Anthony John Coletti
Travelers love souvenirs. But they probably won't want a keepsake from one of Kurt Zuelsdorf's kayak trips. Kurt's company, Kayak Nature Adventures, extends discounts to customers who bring back a bag of trash from tours of Clam Bayou, a Tampa Bay estuary. Kurt started the promotion in 2006, hoping to clean up some of the litter clogging the nature preserve. Less than two years later, kayakers have collected more than 30,000 pounds of junk, including shopping carts, lawn furniture, tires, balls, even motorcycles.
The trash can be traced to runoff from surrounding St. Petersburg and Gulfport, Florida. During storms, neighborhood litter flows into estuaries and collects in mangrove forests that support birds, dolphins, rays, and manatees. "After a major cleanup, I stood back and watched," Kurt says. "The herons, the cranes, and the ibises were sitting up in the treetops waiting for us to leave. The pelicans were diving. The fish were jumping. It's nothing short of a miracle to watch that happen."
But none of that makes trash collecting glamorous. And Kurt is amazed by the number of people willing to participate―so far more than 600. Like a modern-day Tom Sawyer seeking fence painters, Kurt has no shortage of kayakers eager to pick up litter.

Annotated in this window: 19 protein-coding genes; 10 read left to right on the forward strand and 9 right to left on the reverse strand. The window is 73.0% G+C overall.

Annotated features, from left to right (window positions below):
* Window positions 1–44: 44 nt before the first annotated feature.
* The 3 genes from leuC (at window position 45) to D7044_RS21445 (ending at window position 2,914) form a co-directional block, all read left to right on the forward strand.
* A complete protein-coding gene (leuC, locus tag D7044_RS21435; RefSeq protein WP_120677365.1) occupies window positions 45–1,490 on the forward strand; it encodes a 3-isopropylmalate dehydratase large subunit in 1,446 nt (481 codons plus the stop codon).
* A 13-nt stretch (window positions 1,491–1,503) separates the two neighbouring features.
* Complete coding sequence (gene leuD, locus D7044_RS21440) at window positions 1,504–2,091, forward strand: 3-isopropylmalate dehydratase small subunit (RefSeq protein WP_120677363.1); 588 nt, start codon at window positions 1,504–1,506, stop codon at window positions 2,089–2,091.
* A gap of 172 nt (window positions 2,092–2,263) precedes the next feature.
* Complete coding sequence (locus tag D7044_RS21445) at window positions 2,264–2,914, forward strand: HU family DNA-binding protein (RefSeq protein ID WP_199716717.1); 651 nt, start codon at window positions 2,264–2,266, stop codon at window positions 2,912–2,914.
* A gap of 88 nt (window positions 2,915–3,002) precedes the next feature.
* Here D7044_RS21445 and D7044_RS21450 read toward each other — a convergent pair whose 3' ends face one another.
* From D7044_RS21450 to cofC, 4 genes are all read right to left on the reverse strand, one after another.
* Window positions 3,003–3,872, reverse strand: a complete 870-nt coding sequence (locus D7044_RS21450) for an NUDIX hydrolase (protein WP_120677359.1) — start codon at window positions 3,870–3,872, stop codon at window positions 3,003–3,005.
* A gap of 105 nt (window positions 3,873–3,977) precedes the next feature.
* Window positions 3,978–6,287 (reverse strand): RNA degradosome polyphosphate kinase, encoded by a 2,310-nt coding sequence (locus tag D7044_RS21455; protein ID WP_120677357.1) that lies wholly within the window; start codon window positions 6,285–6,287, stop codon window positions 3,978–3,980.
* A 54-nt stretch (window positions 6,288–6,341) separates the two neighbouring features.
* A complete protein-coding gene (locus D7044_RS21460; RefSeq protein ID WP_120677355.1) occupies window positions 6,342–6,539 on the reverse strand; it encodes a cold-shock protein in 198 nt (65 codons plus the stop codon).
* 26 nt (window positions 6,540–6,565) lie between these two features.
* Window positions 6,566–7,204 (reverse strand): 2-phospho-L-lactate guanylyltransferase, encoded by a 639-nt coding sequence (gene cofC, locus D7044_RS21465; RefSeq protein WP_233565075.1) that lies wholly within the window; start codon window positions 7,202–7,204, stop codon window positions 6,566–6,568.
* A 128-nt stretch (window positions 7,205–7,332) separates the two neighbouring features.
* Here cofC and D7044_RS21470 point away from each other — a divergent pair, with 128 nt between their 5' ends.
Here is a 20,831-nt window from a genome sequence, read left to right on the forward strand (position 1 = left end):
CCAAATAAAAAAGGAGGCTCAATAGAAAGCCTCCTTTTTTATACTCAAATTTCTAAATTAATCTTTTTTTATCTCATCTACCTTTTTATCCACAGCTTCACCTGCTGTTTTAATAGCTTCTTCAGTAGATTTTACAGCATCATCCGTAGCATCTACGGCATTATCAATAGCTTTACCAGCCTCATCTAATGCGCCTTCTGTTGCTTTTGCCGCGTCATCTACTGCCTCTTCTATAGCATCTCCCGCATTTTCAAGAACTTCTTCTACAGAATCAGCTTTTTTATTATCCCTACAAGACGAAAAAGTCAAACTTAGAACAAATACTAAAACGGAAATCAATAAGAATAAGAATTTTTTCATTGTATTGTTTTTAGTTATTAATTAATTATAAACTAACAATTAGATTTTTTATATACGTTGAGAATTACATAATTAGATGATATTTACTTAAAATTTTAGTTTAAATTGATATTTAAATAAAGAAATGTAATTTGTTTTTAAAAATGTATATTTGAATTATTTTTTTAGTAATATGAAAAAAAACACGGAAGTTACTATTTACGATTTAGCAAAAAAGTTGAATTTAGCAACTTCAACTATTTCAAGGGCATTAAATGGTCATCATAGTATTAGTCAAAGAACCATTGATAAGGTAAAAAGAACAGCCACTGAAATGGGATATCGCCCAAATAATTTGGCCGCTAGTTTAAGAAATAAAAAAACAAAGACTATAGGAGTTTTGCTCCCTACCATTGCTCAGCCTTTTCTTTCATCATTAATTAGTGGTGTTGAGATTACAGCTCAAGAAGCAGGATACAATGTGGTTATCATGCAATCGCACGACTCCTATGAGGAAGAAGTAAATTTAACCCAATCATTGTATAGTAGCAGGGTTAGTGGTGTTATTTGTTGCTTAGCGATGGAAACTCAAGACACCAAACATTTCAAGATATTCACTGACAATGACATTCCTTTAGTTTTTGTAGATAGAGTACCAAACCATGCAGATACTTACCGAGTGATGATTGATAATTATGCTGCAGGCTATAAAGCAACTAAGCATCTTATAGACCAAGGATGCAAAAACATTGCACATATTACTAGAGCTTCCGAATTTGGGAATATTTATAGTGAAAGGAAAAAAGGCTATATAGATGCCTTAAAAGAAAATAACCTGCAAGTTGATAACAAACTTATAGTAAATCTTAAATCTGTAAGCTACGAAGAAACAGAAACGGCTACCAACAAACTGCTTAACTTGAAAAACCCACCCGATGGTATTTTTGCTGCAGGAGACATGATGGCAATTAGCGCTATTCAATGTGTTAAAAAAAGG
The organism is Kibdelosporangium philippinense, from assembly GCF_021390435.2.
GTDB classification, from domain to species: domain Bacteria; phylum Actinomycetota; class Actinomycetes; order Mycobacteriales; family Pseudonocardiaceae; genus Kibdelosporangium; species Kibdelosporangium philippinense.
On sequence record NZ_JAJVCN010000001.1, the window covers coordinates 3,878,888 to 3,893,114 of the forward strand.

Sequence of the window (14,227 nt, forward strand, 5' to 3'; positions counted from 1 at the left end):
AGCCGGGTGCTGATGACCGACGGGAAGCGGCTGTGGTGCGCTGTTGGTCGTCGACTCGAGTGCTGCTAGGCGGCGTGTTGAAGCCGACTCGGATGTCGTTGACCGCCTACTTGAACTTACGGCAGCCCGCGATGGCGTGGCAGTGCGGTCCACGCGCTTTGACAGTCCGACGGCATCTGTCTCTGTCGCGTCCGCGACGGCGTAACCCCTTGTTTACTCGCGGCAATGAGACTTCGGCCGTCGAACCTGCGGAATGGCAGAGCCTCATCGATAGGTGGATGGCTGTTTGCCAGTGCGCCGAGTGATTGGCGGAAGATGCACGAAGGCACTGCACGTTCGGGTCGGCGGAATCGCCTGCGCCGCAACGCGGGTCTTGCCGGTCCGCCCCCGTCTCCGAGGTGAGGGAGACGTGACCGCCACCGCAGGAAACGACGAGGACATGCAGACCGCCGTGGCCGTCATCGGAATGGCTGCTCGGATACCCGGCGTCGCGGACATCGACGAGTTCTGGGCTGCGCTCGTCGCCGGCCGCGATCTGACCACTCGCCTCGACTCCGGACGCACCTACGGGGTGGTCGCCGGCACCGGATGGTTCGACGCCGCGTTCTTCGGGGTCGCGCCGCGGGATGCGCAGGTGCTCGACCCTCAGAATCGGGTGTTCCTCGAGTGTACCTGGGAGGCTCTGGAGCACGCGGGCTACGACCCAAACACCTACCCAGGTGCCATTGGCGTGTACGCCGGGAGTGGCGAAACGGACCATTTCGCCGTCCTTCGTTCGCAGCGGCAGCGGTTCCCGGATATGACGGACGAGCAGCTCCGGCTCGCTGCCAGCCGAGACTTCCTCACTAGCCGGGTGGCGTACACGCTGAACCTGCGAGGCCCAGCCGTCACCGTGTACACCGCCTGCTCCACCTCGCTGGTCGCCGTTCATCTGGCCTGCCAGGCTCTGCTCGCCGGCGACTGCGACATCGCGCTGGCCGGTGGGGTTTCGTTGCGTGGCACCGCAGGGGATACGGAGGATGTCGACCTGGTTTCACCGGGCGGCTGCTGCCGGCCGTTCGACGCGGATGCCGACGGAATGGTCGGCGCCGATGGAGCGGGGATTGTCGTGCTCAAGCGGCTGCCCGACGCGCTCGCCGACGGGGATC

"I don't just give nature tours anymore," he says. "Every single tour I give now, people take a garbage bag with them." The discount is always available, but Kurt has also found sponsors for free kayaking/cleanup days. Future plans include opening a bayou education center.
"It's kind of like Easter egg collecting," says Kim Morwood, a volunteer who has waded into the water to drag up junk. "When you see the results, it's so worth it."
Kayak Nature Adventures; 727/418-9728 or kayaknature.com